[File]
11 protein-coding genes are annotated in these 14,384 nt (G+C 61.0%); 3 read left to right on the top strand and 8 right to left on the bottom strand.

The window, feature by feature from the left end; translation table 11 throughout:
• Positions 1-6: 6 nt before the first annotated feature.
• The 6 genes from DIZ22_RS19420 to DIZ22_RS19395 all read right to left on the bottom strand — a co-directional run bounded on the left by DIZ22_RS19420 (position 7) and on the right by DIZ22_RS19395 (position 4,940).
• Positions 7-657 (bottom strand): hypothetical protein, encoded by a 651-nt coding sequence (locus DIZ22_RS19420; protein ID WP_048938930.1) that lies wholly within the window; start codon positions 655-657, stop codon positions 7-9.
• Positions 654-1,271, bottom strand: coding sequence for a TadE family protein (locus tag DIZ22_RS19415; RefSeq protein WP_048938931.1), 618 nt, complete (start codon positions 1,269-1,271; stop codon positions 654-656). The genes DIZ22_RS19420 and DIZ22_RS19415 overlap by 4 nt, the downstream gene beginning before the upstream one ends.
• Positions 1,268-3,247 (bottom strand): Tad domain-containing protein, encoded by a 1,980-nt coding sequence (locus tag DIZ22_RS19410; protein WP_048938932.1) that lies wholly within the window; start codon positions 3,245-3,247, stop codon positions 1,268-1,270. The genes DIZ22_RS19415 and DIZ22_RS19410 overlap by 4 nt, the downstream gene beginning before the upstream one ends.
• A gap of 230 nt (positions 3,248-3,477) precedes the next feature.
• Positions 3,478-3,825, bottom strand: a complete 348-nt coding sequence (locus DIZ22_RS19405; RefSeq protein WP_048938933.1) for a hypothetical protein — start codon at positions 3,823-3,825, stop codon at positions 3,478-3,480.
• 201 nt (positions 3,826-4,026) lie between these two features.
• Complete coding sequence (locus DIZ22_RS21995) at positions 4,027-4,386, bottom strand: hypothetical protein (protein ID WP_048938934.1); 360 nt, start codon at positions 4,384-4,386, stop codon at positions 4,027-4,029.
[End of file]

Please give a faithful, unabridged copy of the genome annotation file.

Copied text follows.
11 protein-coding genes are annotated in these 14,384 nt (G+C 61.0%); 3 read left to right on the top strand and 8 right to left on the bottom strand.

The window, feature by feature from the left end; translation table 11 throughout:
• Positions 1-6: 6 nt before the first annotated feature.
• The 6 genes from DIZ22_RS19420 to DIZ22_RS19395 all read right to left on the bottom strand — a co-directional run bounded on the left by DIZ22_RS19420 (position 7) and on the right by DIZ22_RS19395 (position 4,940).
• Positions 7-657 (bottom strand): hypothetical protein, encoded by a 651-nt coding sequence (locus DIZ22_RS19420; protein ID WP_048938930.1) that lies wholly within the window; start codon positions 655-657, stop codon positions 7-9.
• Positions 654-1,271, bottom strand: coding sequence for a TadE family protein (locus tag DIZ22_RS19415; RefSeq protein WP_048938931.1), 618 nt, complete (start codon positions 1,269-1,271; stop codon positions 654-656). The genes DIZ22_RS19420 and DIZ22_RS19415 overlap by 4 nt, the downstream gene beginning before the upstream one ends.
• Positions 1,268-3,247 (bottom strand): Tad domain-containing protein, encoded by a 1,980-nt coding sequence (locus tag DIZ22_RS19410; protein WP_048938932.1) that lies wholly within the window; start codon positions 3,245-3,247, stop codon positions 1,268-1,270. The genes DIZ22_RS19415 and DIZ22_RS19410 overlap by 4 nt, the downstream gene beginning before the upstream one ends.
• A gap of 230 nt (positions 3,248-3,477) precedes the next feature.
• Positions 3,478-3,825, bottom strand: a complete 348-nt coding sequence (locus DIZ22_RS19405; RefSeq protein WP_048938933.1) for a hypothetical protein — start codon at positions 3,823-3,825, stop codon at positions 3,478-3,480.
• 201 nt (positions 3,826-4,026) lie between these two features.
• Complete coding sequence (locus DIZ22_RS21995) at positions 4,027-4,386, bottom strand: hypothetical protein (protein ID WP_048938934.1); 360 nt, start codon at positions 4,384-4,386, stop codon at positions 4,027-4,029.